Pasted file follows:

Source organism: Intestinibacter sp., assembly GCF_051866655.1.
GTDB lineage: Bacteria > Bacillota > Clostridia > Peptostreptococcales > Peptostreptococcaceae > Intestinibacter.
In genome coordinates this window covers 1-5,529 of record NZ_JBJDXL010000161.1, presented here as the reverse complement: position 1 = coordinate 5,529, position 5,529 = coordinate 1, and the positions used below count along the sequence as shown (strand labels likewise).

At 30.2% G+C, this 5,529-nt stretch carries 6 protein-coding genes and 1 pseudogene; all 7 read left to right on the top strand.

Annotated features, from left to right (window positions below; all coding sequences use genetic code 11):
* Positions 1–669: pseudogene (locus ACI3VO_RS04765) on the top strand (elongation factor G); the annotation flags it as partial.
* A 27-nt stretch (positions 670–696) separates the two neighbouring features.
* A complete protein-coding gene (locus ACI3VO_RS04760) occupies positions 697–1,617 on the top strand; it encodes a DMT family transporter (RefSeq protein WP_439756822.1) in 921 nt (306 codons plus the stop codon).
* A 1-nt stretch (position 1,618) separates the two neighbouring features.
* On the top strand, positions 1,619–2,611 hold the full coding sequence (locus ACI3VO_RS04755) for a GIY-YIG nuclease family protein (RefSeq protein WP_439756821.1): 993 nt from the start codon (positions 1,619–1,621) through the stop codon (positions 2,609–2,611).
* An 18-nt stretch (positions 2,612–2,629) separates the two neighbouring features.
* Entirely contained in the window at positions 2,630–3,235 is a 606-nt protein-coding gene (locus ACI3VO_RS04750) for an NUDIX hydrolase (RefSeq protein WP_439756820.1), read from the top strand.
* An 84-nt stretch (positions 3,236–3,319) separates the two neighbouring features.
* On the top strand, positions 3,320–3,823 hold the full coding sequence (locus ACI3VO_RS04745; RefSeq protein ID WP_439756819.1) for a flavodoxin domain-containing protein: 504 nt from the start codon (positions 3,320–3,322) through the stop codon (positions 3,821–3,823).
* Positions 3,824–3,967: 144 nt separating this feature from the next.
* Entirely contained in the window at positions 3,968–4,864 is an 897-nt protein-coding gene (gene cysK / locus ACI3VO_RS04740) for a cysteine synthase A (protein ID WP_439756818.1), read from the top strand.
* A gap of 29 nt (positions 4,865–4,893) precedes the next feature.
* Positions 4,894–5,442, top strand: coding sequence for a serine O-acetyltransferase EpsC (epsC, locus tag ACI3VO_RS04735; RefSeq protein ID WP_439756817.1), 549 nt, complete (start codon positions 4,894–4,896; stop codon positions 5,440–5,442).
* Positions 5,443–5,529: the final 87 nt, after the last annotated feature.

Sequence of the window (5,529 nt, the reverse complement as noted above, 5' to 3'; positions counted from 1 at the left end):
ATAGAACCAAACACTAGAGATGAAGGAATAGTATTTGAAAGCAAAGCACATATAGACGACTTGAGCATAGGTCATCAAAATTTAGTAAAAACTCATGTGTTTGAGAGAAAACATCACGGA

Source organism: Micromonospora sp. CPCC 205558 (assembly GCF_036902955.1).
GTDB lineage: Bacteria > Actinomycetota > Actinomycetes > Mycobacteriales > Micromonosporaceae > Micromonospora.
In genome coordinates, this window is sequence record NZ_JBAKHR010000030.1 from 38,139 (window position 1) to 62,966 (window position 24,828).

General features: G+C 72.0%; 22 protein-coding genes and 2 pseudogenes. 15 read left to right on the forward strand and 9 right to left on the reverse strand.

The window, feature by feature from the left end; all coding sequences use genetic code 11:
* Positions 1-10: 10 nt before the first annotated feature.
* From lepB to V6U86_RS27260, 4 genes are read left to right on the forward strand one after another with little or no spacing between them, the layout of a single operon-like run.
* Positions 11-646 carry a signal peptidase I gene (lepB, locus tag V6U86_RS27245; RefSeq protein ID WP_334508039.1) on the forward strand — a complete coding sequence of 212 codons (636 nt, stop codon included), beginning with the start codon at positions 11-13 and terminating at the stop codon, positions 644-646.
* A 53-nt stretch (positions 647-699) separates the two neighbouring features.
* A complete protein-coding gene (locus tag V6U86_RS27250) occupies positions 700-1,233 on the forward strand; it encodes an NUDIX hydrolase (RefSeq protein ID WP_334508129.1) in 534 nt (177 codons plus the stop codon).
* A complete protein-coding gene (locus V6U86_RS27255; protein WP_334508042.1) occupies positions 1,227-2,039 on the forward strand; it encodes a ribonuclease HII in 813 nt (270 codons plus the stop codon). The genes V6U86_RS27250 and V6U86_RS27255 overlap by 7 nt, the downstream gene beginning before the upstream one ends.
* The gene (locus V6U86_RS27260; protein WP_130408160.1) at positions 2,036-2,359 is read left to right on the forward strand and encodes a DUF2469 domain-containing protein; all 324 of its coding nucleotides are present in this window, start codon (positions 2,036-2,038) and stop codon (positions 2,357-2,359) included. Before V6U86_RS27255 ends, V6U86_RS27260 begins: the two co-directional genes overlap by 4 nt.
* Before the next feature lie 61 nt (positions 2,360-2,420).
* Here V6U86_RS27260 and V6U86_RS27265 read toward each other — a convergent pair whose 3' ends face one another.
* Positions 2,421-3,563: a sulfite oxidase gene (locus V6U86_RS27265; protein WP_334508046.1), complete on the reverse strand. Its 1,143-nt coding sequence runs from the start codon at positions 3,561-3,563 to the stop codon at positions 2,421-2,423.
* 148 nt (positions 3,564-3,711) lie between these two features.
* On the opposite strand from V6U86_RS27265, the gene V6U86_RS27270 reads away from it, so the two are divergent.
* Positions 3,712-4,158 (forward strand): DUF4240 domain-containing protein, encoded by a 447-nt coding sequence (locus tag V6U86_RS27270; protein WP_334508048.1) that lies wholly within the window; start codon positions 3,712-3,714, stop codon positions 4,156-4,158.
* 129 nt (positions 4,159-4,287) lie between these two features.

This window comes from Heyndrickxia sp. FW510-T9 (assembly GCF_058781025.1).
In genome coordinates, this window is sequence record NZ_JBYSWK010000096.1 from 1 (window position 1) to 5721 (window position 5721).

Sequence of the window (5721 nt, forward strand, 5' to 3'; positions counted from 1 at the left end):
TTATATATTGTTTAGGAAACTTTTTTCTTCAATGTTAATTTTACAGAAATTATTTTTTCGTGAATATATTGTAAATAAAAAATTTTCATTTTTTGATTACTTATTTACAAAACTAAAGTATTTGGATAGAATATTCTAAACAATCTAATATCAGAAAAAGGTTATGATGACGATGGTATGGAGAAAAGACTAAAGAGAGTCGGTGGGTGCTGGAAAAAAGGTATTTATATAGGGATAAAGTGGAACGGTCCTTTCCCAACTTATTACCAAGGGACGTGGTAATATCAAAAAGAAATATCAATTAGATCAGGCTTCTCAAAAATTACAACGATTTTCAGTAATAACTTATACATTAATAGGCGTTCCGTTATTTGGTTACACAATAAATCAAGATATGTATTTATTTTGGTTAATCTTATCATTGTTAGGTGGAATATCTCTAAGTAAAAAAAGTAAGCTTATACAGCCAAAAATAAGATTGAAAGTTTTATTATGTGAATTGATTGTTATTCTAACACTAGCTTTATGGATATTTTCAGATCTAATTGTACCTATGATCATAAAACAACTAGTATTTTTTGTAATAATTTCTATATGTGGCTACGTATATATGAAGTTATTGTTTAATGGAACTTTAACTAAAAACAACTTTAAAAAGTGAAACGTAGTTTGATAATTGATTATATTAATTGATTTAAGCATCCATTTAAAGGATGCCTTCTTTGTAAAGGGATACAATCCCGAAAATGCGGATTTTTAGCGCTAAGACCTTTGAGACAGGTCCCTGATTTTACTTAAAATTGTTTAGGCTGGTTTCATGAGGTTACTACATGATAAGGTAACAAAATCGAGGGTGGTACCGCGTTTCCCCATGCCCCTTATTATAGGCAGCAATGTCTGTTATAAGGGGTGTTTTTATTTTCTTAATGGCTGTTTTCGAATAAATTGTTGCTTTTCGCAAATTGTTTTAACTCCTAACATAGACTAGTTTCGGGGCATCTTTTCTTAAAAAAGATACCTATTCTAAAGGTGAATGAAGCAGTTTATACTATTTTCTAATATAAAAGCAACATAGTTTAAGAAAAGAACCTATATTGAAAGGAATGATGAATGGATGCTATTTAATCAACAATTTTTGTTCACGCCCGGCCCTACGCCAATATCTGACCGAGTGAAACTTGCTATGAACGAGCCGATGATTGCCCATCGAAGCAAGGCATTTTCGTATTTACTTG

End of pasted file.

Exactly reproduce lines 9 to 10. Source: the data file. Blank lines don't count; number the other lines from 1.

* A 1-nt stretch (position 1,618) separates the two neighbouring features.
* On the top strand, positions 1,619–2,611 hold the full coding sequence (locus ACI3VO_RS04755) for a GIY-YIG nuclease family protein (RefSeq protein WP_439756821.1): 993 nt from the start codon (positions 1,619–1,621) through the stop codon (positions 2,609–2,611).